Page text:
By then, Doug’s team had established protocols for restoration, communication, and coordination with the state and municipalities. Even something as seemingly small as the responsibility for repairing a downed wire had to be worked out and agreed upon.

“We worked out all those details in advance so we wouldn’t be having the debate when you need to be clearing the road,” he says.

When Sandy hit, everyone “pulled together, including over 9,000 personnel working on behalf of CL&P, along with the first responders in each of the 149 towns in the CL&P service territory,” he says.

Not long after, Northeast Utilities merged with NStar, which supplied electricity and natural gas to central and eastern Massachusetts. Doug’s responsibilities and emergency operations expanded to Massachusetts and New Hampshire on behalf of a new company called Eversource.

His “charge was to standardize emergency operations consistent with best practices,” he says, which meant planning for the possibility of resources having to be reallocated from one state to another, depending on where needs arose.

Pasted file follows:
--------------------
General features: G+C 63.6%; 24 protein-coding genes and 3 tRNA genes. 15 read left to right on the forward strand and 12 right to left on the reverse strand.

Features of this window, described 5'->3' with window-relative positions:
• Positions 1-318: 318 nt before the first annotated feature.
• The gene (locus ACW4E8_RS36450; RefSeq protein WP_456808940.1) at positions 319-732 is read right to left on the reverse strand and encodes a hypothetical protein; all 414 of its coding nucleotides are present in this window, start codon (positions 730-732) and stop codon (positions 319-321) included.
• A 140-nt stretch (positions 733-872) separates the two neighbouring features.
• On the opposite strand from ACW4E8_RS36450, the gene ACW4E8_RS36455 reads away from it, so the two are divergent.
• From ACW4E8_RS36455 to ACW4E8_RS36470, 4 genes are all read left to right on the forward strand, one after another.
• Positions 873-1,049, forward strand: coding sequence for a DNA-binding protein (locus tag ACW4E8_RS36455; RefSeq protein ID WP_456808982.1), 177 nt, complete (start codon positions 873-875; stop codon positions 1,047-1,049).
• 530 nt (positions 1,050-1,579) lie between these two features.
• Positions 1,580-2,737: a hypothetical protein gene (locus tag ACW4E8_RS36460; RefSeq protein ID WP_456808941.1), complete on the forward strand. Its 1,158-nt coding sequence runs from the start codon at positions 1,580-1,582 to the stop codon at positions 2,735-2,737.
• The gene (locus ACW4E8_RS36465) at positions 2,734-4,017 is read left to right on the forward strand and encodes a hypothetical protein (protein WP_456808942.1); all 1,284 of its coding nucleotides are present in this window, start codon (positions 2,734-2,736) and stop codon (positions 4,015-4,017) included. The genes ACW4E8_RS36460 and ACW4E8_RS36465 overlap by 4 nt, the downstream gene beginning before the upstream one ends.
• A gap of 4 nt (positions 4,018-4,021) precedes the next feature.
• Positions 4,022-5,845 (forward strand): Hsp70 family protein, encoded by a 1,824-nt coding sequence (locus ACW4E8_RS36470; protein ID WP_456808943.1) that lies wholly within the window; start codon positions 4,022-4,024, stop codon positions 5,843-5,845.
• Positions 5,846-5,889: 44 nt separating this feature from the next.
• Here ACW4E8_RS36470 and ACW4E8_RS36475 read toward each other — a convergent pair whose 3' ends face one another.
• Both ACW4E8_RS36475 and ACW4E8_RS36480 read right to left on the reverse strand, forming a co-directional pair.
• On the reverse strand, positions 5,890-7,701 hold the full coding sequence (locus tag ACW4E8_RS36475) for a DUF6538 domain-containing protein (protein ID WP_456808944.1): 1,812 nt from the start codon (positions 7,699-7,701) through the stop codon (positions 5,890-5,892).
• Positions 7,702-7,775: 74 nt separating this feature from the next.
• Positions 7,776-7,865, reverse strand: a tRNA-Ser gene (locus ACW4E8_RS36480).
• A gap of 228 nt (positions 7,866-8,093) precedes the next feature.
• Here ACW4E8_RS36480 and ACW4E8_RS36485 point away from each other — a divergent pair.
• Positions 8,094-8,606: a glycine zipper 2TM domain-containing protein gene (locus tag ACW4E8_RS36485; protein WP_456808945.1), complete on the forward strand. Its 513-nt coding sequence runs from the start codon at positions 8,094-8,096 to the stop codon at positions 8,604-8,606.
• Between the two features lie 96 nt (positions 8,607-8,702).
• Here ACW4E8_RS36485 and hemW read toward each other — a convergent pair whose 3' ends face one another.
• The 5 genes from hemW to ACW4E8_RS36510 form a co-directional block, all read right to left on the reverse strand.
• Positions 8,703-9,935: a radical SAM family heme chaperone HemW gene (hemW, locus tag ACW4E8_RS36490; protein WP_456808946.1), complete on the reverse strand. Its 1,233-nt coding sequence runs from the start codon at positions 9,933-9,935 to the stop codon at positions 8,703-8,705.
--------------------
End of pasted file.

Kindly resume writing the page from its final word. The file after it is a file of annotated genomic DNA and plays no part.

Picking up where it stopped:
In April 2014 Old Saybrook First Selectman Carl P. Fortuna, Jr., formed a Sea Level Rise Climate Adaptation Committee, based on a recommendation in the town’s most recent Natural Hazard Mitigation Plan. Doug saw an article in Harbor News and volunteered.

“I live right here in town and I saw what the inundation did during Sandy,” he says. “Coincidentally, we all kind of live very close to the marshes or to the water,” he says of the 11 committee members. “So everybody kind of had a personal interest as well as a big picture interest in helping the town.

“In Connecticut, each town has their committees, the state has committees,” he says. “There’s a lot of overlap and bureaucracies.

“Everyone wants to move things forward,” he continues. “So you’ve got to put pen to paper, coming up with action plans, and see where they intersect [and] try to get some momentum on some of these ideas on how we can prepare Old Saybrook” to be more resilient.

Together, the group decided that the town should implement actions to adapt and to mitigate issues.

“And in some cases, we may have to retreat,” Doug says. “If you have a house right on the water and the water level’s rising, it may come to the point in a couple of decades where you have to leave the house.”